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I have had the pleasure to work with two people at Amcheck; both individuals have far exceeded my expectations as far as customer service is concerned. My Payroll Representative has had to deal with a lot of unique situations because of our situation but you could you would never had guessed by the way she has carried herself. She has always been quick to respond by either phone or email and has been able to promptly address all issues that have come up. In fact I am not sure what we would do if we didn't have her!!! My AmCheck Sales Representative has been unbelievable as well. He and my Payroll Representative actually proposed a better way of processing our payroll and since we implemented it, we have had our payroll report 2-3 days earlier and very little issues. Don't know what we would have done without these individuals. Thank you for having such dedicated and helpful employees!!! - Nolan C
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Federal Minimum Wage to Go to $5.85 Per Hour on July 24

Federal Minimum Wage to Go to $5.85 Per Hour on July 24

On May 25, President Bush signed legislation increasing the federal minimum wage for the first time since 1997. The increase was tacked on to an unrelated “war supplemental” appropriations bill and approved by the U.S. House and Senate by large margins.

Title VIII, Subtitle A, of the U.S. Troop Readiness, Veterans’ Care, Katrina Recovery, and Iraq Accountability Appropriations Act of 2007 (Pub. L. No. 110-28), is the Fair Minimum Wage Act of 2007, which increases the minimum wage. Title III, Subtitle B, is the Small Business and Work Opportunity Tax Act of 2007, an accompanying package of business tax incentives.
Fair Minimum Wage Act
The Fair Minimum Wage Act of 2007 increases the federal hourly minimum wage rate to:
• $5.85, effective 60 days after the date of enactment (i.e. July 24, 2007);
• $6.55, effective 12 months after the 60th day (i.e. July 24, 2008); and
• $7.25, effective 24 months after that 60th day (i.e. July 24, 2009).
FLSA tip Credit. When the minimum wage rises to $5.85, the Fair Labor Standards Act (FLSA) tip credit will rise to $3.72 ($5.85-$2.13). When the minimum wage rises to $6.55, the tip credit will rise to $4.42 ($6.55-$2.13). And when the minimum wage rises to $7.25, the tip credit will rise to $5.12 ($7.25-2.13). The cash wage for tipped employees will remain unchanged.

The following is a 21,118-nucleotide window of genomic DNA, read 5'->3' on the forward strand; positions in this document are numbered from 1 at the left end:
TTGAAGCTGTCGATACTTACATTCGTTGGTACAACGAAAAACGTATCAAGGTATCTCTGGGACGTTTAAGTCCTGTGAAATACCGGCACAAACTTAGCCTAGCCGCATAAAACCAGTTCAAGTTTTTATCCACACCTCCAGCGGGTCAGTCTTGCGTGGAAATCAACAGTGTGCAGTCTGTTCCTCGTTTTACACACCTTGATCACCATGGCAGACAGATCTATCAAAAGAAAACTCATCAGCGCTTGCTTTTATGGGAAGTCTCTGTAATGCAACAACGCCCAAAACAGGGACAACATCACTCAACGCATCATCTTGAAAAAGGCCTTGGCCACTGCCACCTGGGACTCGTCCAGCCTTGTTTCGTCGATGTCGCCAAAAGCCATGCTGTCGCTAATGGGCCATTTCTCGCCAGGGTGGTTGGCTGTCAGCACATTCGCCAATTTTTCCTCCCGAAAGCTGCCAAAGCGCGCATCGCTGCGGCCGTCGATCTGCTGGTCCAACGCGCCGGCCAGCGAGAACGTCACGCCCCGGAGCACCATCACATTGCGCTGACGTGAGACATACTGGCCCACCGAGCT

Northern Mariana Islands. The Act also specifies an hourly minimum wage rate for the Northern Mariana Islands (NMI) if $3.55, effective 60 days after the date of enactment (July 24, 2007). This rate will be increased by $0.50 an hour (or if necessary, a lesser amount) beginning one year after the date of enactment and each year thereafter until the minimum wage applicable to the NMI is equal to the federal hourly minimum wage in the U.S.
American Samoa. The Act also specifies an hourly minimum wage rate for American Samoa (AS) equal to the applicable industry-specific wage rate in effect under 29 C.F.R. §697 on the date of enactment (July 24, 2007). This rate will be increased by $0.50 an hour beginning on the 60th day after the date of enactment and then by another $0.50 an hour (or, if necessary, a lesser amount) beginning one year after the date of enactment and each year thereafter until the minimum wage applicable to AS is equal to the federal hourly minimum wage in the U.S. Finally, the Act deletes provisions in the FLSA calling for special industry committees and wage orders in AS, now that the federal minimum wage will be applied in AS.
State minimum wage rates
The minimum wage rate in several states is tied to the federal rate in various ways. Five states- Alabama, Louisiana, Mississippi, South Carolina, and Tennessee – have no minimum wage law. One state - Kansas- had a minimum wage rate lower than the federal rate. And 13 states- Georgia, Idaho, Indiana, New Hampshire, New Mexico, North Dakota, Oklahoma, Puerto Rico, South Dakota, Texas, Utah, Virginia, and Wyoming- follow the federal rate. The rates in all these states will change along with the federal rate.
In States without a minimum wage rate, the federal minimum wage applies to employees covered by the FLSA. This also holds true where a state minimum is lower than the federal minimum wage. However, where a state minimum wage is higher than the federal minimum, the state minimum applies to all employees covered by the state provisions. In most states, the types of employees exempt from minimum wage protection are similar to those exempt under FLSA.
American Payroll Association. Payroll Currently, Vol. 15, Issue.12, June 8, 2007

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